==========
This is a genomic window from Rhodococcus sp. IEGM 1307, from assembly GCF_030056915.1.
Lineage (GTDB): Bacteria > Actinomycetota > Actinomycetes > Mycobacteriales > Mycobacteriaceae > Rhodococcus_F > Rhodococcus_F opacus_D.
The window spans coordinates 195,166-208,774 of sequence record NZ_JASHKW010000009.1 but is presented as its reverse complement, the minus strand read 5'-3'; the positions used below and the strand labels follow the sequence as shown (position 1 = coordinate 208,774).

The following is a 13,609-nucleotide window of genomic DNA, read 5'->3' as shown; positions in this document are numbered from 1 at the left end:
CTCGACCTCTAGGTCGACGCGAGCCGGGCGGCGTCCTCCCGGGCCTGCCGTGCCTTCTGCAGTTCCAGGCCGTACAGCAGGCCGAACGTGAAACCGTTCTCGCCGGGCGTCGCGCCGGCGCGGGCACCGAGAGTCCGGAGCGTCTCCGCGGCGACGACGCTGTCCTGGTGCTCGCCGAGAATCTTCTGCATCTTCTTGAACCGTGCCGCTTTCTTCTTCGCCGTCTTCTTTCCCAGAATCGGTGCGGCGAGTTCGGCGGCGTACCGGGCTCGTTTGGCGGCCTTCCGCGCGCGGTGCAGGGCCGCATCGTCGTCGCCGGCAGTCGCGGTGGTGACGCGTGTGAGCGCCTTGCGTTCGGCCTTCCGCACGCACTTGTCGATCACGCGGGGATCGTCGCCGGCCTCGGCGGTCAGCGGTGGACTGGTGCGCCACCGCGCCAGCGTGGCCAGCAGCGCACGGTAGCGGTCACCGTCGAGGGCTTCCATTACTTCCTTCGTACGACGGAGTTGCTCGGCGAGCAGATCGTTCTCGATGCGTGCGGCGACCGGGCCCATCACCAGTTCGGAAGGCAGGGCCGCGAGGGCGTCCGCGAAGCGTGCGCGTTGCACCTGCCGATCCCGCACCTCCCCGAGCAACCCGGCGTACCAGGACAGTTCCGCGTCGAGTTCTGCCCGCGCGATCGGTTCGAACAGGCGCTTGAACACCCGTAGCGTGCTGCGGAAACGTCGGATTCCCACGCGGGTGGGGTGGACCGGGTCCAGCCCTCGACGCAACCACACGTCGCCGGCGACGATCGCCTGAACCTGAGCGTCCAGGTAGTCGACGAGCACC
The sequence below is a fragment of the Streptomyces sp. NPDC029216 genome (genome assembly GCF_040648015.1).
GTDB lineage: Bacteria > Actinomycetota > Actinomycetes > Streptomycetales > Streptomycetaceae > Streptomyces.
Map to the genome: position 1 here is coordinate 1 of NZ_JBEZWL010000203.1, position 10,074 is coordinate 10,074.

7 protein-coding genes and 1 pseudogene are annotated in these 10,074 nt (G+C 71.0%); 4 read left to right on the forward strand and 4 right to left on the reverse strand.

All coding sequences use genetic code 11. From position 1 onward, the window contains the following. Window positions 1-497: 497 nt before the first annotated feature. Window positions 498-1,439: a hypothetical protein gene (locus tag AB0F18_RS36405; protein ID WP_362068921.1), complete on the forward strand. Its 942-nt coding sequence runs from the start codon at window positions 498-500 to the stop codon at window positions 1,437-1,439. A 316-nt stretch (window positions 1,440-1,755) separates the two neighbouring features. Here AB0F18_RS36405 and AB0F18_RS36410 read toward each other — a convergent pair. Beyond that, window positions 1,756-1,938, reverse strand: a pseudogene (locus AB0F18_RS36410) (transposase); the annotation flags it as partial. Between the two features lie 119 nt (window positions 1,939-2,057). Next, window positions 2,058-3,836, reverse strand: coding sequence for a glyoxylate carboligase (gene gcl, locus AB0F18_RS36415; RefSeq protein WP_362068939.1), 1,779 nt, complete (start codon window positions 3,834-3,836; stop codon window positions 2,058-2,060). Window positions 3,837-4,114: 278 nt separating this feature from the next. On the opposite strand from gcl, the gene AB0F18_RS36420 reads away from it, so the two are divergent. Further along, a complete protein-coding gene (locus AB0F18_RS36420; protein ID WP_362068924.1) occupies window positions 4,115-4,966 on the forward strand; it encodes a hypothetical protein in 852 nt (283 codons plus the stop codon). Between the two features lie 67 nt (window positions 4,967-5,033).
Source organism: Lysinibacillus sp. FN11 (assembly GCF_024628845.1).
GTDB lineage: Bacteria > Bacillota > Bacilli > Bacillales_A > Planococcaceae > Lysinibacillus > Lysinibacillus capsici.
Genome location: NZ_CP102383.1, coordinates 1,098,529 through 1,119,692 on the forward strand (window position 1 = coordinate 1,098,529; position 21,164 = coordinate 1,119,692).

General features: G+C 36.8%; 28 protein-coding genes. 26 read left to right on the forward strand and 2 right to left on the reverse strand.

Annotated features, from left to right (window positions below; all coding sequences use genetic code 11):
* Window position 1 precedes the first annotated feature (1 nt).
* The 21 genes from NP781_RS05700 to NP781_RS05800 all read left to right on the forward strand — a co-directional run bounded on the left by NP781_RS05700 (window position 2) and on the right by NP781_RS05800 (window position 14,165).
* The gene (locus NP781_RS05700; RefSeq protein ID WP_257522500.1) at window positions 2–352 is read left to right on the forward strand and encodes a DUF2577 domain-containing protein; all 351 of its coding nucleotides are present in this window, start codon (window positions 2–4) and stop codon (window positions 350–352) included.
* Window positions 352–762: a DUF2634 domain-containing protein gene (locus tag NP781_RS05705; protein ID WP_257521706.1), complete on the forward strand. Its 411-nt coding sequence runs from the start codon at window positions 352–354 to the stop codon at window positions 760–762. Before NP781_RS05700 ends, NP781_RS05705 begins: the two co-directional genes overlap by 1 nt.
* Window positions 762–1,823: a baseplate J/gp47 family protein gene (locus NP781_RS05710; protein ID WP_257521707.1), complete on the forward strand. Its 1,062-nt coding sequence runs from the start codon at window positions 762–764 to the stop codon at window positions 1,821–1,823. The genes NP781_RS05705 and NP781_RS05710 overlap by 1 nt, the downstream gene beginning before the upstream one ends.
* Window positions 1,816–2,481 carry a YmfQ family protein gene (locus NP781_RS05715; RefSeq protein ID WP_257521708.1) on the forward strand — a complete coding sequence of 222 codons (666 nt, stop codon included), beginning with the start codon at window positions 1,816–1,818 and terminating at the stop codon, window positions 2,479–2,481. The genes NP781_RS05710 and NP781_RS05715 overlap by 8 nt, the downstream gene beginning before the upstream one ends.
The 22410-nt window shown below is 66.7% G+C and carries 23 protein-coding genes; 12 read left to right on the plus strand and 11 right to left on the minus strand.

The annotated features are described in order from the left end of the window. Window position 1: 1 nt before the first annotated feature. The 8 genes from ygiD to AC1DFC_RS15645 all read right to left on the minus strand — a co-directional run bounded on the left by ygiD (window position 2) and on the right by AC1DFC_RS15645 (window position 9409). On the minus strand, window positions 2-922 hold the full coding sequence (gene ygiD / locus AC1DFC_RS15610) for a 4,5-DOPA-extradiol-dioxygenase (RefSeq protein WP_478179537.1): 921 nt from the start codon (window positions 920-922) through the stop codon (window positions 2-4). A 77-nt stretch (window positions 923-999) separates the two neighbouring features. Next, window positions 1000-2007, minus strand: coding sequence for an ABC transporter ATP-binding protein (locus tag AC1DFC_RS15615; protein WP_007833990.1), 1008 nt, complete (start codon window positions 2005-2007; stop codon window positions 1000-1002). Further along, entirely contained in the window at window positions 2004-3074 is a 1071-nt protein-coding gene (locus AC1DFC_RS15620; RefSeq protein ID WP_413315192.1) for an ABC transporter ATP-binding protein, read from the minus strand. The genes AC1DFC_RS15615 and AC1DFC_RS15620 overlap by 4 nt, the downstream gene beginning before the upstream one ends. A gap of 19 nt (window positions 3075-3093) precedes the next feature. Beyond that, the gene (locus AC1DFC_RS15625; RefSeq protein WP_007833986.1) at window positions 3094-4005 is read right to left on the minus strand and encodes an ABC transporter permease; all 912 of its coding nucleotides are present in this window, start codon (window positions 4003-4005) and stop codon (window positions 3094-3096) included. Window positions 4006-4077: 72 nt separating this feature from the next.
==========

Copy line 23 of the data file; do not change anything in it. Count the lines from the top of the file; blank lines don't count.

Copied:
The annotated features are described in order from the left end of the window. Window position 1: 1 nt before the first annotated feature. The 8 genes from ygiD to AC1DFC_RS15645 all read right to left on the minus strand — a co-directional run bounded on the left by ygiD (window position 2) and on the right by AC1DFC_RS15645 (window position 9409). On the minus strand, window positions 2-922 hold the full coding sequence (gene ygiD / locus AC1DFC_RS15610) for a 4,5-DOPA-extradiol-dioxygenase (RefSeq protein WP_478179537.1): 921 nt from the start codon (window positions 920-922) through the stop codon (window positions 2-4). A 77-nt stretch (window positions 923-999) separates the two neighbouring features. Next, window positions 1000-2007, minus strand: coding sequence for an ABC transporter ATP-binding protein (locus tag AC1DFC_RS15615; protein WP_007833990.1), 1008 nt, complete (start codon window positions 2005-2007; stop codon window positions 1000-1002). Further along, entirely contained in the window at window positions 2004-3074 is a 1071-nt protein-coding gene (locus AC1DFC_RS15620; RefSeq protein ID WP_413315192.1) for an ABC transporter ATP-binding protein, read from the minus strand. The genes AC1DFC_RS15615 and AC1DFC_RS15620 overlap by 4 nt, the downstream gene beginning before the upstream one ends. A gap of 19 nt (window positions 3075-3093) precedes the next feature. Beyond that, the gene (locus AC1DFC_RS15625; RefSeq protein WP_007833986.1) at window positions 3094-4005 is read right to left on the minus strand and encodes an ABC transporter permease; all 912 of its coding nucleotides are present in this window, start codon (window positions 4003-4005) and stop codon (window positions 3094-3096) included. Window positions 4006-4077: 72 nt separating this feature from the next.